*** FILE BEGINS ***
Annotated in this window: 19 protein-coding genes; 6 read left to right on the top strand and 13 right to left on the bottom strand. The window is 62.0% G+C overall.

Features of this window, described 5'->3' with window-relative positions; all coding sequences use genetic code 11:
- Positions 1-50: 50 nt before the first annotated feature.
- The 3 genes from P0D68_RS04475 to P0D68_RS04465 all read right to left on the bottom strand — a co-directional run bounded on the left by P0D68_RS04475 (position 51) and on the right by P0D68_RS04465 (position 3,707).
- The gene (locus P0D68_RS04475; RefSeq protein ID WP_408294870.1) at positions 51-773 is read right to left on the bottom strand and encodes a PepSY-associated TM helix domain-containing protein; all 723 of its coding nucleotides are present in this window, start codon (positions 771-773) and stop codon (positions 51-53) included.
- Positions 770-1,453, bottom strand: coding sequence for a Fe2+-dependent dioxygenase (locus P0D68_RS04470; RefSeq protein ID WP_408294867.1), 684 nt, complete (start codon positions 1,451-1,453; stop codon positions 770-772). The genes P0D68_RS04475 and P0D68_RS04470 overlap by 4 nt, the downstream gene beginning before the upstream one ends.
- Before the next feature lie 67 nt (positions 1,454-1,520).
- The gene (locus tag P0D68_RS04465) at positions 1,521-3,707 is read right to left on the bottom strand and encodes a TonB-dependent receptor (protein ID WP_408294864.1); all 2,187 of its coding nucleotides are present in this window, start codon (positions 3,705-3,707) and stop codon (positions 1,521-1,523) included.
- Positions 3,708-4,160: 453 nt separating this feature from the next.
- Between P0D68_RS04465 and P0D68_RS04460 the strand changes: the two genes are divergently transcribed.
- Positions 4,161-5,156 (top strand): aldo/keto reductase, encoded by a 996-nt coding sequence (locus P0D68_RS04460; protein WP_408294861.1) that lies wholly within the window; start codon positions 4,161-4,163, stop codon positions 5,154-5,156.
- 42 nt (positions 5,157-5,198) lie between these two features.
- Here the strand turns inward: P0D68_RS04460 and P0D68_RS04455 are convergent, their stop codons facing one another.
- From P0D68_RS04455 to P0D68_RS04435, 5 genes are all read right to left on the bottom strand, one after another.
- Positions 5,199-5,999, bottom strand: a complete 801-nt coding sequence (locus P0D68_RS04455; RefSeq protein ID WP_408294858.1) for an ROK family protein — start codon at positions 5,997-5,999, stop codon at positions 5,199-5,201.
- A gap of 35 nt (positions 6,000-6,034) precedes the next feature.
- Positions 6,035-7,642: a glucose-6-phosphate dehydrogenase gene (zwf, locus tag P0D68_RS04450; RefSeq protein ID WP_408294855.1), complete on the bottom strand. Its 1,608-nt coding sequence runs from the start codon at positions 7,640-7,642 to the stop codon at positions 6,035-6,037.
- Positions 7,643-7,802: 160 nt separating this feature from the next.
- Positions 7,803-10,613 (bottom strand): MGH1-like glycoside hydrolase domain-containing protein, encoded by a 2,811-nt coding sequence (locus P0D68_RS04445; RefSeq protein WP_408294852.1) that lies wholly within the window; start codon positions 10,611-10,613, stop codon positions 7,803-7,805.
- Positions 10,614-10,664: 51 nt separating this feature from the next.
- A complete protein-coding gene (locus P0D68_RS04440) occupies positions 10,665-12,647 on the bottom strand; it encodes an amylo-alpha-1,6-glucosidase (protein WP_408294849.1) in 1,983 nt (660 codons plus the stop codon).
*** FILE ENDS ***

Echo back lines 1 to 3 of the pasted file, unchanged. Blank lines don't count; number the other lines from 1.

Annotated in this window: 19 protein-coding genes; 6 read left to right on the top strand and 13 right to left on the bottom strand. The window is 62.0% G+C overall.

Features of this window, described 5'->3' with window-relative positions; all coding sequences use genetic code 11:
- Positions 1-50: 50 nt before the first annotated feature.